HMS Terrapin (P323)
|Builder:||Vickers Armstrong, Barrow
Belliss and Morcom Ltd.
|Laid down:||19 October 1942|
|Launched:||31 August 1943|
|Commissioned:||22 January 1944|
|Fate:||damaged by depth charges, scrapped June 1946|
|Class & type:||British T class submarine|
|Displacement:||1,290 tons surfaced
1,560 tons submerged
|Length:||276 ft 6 in (84.28 m)|
|Beam:||25 ft 6 in (7.77 m)|
|Draught:||12 ft 9 in (3.89 m) forward
14 ft 7 in (4.45 m) aft
Twin diesel engines 2,500 hp (1.86 MW) each
|Speed:||15.5 knots (28.7 km/h) surfaced
9 knots (20 km/h) submerged
|Range:||4,500 nautical miles at 11 knots (8,330 km at 20 km/h) surfaced|
|Test depth:||300 ft (91 m) max|
|Armament:||6 internal forward-facing torpedo tubes
2 external forward-facing torpedo tubes
HMS Terrapin was a British submarine of the third group of the T class. She was built as P323 by Vickers Armstrong, Barrow and Belliss and Morcom Ltd, and launched on 31 August 1943. So far she has been the only ship of the Royal Navy to bear the name Terrapin, after the animal of that name.
Apart from a brief period in home waters off the Scandinavian coast, Terrapin served in the Far East for much of her wartime career. She had a comparatively active career, since she was only commissioned on 22 January 1944. In March 1944 she attacked a German convoy off Egersund, Norway, torpedoing and damaging the German katapult ship Schwabenland, and the German tanker Wörth, (the former Dutch Omala). The Schwabenland was grounded to prevent her from sinking and the Wörth was towed to port.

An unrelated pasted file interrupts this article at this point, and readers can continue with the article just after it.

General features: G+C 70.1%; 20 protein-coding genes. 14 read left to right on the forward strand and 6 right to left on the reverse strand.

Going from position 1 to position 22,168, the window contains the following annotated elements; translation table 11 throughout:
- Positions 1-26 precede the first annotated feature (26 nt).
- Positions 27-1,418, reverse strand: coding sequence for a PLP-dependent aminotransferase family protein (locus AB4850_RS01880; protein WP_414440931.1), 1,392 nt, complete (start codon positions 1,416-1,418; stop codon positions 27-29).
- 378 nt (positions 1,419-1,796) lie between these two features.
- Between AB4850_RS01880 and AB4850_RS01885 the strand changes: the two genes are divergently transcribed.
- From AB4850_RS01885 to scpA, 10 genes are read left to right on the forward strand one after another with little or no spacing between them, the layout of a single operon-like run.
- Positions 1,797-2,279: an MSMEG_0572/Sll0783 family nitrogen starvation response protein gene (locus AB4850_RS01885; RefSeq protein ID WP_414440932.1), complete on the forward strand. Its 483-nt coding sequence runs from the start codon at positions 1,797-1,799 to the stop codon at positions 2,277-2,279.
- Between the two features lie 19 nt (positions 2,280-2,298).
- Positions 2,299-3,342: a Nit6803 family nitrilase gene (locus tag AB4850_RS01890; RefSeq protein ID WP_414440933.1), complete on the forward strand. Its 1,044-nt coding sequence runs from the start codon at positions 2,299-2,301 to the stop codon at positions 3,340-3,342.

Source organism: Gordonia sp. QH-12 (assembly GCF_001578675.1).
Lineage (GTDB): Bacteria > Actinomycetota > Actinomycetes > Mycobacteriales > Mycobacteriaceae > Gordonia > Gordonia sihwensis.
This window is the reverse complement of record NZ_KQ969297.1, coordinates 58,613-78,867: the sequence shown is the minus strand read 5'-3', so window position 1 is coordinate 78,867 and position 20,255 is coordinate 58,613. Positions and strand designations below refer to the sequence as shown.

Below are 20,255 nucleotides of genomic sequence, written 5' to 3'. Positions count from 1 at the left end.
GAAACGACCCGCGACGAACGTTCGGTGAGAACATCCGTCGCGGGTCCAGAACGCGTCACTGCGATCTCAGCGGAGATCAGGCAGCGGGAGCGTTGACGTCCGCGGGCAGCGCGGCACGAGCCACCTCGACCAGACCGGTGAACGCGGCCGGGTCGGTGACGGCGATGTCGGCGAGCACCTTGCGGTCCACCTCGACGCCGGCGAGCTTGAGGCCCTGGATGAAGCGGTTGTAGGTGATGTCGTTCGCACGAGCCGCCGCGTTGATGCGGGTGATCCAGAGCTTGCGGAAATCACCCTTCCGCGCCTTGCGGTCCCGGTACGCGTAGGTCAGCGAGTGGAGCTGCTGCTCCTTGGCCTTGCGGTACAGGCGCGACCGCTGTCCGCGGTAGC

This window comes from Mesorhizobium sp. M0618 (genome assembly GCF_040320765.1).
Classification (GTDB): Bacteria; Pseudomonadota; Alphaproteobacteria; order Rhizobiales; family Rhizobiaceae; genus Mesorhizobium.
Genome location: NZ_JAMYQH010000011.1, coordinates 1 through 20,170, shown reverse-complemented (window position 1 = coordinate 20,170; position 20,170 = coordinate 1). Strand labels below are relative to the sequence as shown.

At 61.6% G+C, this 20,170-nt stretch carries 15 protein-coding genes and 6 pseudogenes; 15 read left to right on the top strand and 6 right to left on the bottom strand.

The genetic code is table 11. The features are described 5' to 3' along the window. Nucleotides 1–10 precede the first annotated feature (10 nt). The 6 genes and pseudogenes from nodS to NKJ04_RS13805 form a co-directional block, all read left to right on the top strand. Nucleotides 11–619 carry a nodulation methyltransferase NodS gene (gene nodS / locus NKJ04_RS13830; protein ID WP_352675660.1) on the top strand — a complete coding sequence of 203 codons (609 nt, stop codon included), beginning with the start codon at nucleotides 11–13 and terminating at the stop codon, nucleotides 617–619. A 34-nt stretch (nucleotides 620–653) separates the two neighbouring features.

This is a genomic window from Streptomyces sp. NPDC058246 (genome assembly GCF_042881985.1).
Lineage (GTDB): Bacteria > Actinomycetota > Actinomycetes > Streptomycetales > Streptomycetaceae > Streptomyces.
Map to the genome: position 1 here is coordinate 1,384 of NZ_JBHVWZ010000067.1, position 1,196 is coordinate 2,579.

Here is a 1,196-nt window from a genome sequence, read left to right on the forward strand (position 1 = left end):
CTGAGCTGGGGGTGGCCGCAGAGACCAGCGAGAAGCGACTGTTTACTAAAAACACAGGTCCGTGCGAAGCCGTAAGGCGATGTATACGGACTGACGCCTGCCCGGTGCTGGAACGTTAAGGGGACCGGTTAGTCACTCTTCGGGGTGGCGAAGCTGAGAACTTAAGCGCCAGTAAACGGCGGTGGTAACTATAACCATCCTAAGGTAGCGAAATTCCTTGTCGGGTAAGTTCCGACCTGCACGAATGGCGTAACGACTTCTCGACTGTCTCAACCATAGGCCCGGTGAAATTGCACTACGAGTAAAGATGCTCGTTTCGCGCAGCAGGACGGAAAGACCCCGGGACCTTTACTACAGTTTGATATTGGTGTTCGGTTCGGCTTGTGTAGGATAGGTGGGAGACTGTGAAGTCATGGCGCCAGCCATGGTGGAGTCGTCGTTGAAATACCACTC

Terrapin was then assigned to the Pacific Far East in mid 1944. She opened her career by bombarding Japanese installations at Gunung Sitoli (Nias Island), western Sumatra. She also sank a Japanese coaster with gunfire and damaged another. She went on to sink the Japanese auxiliary netlayer Kumano Maru, the Japanese minesweeper W 5, and ten Japanese sailing vessels, damaging another.
Terrapin often operated with her sister, HMS Trenchant, and together they sank the Japanese tanker Yaei Maru No.6, the Japanese auxiliary minesweeper Reisui Maru, the Japanese submarine chaser Ch 8, a fishing vessel and seven coasters. Terrapin herself sank another small craft with gunfire.
She was damaged on 19 May 1945 by depth charges from Japanese escort vessels while attacking an escorted tanker. She escaped and returned to Fremantle, Australia. She was declared a constructive total loss on return to harbour, and was scrapped in June 1946.
- HMS Terrapin, Uboot.net
- Colledge, J. J.; Warlow, Ben (2006) . Ships of the Royal Navy: The Complete Record of all Fighting Ships of the Royal Navy (Rev. ed.). London: Chatham Publishing. ISBN 978-1-86176-281-8. OCLC 67375475.
- Hutchinson, Robert (2001). Jane's Submarines: War Beneath the Waves from 1776 to the Present Day. London: HarperCollins. ISBN 978-0-00-710558-8. OCLC 53783010.